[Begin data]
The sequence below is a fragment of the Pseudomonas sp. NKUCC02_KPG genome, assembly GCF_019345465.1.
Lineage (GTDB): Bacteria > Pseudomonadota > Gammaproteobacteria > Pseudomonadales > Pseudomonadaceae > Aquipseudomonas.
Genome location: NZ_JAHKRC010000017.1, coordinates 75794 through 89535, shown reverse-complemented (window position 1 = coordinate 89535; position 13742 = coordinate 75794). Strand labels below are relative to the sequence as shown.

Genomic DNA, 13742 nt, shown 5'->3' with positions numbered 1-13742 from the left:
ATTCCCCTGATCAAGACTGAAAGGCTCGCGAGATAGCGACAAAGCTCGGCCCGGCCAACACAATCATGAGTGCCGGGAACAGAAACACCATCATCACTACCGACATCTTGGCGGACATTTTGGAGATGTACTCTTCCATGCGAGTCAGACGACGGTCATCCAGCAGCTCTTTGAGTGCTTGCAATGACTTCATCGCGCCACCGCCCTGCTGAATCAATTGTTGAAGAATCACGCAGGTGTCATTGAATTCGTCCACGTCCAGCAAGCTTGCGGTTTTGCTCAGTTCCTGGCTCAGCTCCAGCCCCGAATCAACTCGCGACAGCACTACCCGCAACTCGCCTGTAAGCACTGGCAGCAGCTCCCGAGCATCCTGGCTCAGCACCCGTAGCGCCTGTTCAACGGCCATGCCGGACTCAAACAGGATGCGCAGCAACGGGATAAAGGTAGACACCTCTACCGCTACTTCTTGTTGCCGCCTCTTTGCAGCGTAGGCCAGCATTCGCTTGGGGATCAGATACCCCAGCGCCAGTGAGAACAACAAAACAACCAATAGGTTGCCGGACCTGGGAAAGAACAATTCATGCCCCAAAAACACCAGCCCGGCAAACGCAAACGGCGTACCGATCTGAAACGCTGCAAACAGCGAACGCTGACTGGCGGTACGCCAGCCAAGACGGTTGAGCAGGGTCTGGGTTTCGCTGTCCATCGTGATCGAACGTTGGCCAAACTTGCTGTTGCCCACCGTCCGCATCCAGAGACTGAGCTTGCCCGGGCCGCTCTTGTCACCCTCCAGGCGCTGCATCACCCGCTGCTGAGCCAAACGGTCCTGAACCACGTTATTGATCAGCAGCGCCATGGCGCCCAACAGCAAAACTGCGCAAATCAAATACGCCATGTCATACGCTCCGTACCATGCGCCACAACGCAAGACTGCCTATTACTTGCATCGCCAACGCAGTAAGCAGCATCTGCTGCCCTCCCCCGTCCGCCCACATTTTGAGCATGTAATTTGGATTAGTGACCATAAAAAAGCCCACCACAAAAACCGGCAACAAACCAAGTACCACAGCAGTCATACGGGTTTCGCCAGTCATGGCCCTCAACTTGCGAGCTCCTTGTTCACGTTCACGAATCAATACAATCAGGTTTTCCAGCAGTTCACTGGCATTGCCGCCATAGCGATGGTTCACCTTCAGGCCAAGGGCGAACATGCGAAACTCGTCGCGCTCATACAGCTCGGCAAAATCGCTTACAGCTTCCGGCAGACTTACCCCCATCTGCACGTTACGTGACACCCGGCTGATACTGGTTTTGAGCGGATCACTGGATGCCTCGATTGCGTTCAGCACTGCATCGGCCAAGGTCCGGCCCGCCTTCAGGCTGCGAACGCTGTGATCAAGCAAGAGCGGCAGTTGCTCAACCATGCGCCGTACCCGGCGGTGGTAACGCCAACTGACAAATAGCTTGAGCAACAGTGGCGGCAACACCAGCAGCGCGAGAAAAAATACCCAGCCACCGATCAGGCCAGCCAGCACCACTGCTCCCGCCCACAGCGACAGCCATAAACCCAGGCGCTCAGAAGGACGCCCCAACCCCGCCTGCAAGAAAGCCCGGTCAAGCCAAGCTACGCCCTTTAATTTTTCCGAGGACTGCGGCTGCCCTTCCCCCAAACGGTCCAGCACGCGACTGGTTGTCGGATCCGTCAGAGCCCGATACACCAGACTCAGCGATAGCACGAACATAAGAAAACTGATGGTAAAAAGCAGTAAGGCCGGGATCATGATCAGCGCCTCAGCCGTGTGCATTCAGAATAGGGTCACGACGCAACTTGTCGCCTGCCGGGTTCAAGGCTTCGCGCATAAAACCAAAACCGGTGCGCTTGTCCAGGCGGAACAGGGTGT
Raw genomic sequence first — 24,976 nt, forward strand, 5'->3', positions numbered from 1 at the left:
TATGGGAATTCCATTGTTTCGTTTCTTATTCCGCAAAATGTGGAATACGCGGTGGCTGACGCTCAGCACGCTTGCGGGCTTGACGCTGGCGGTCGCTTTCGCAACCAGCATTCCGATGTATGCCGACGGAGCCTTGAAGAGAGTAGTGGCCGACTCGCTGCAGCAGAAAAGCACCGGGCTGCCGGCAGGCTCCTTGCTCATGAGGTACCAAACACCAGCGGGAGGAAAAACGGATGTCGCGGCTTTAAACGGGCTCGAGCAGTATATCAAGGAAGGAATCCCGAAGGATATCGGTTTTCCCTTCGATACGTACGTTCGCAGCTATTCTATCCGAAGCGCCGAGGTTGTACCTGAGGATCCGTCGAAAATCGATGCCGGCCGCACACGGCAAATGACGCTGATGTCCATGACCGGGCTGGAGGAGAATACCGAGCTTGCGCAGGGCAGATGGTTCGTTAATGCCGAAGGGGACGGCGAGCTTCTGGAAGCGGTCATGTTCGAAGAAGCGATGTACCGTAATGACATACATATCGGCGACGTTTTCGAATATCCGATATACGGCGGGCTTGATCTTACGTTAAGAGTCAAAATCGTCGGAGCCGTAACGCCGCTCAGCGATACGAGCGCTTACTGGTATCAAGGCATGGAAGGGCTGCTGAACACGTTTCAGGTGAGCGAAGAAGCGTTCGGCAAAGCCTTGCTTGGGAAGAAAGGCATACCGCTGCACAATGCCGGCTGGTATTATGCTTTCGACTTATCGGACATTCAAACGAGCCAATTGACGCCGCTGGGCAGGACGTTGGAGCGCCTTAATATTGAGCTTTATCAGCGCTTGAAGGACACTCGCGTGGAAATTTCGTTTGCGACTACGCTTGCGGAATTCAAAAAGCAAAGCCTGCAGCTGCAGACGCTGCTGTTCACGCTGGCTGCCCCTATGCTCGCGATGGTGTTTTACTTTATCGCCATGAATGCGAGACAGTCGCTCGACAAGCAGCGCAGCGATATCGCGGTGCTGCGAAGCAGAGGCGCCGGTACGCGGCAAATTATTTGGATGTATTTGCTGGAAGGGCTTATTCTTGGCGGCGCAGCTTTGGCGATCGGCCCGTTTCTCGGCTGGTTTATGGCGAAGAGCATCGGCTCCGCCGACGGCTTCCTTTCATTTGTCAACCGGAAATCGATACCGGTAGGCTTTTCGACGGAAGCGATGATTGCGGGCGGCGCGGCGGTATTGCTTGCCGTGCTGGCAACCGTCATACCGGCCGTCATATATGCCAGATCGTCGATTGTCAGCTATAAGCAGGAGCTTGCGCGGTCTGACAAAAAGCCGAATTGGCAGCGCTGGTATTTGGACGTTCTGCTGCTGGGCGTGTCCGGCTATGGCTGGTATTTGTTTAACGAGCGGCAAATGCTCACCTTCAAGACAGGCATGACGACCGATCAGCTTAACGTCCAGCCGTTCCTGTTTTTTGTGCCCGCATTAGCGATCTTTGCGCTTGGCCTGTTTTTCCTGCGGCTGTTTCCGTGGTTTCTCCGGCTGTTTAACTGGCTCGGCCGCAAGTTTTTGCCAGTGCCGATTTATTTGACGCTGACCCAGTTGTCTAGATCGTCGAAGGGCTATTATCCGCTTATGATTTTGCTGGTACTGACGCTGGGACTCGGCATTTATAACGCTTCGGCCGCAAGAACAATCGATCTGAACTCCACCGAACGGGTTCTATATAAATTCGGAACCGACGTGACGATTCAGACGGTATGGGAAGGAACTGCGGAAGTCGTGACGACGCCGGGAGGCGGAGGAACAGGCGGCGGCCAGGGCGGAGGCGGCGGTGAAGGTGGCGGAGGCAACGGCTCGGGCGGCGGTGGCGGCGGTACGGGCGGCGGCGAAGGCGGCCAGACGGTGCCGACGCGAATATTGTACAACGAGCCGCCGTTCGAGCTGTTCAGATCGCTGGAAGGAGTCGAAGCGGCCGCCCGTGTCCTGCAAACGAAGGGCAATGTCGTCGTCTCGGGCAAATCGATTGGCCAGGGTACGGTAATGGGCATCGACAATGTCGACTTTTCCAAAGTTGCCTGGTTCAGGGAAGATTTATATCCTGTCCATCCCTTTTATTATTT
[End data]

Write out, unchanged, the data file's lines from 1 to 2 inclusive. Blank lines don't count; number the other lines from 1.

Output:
The sequence below is a fragment of the Pseudomonas sp. NKUCC02_KPG genome, assembly GCF_019345465.1.
Lineage (GTDB): Bacteria > Pseudomonadota > Gammaproteobacteria > Pseudomonadales > Pseudomonadaceae > Aquipseudomonas.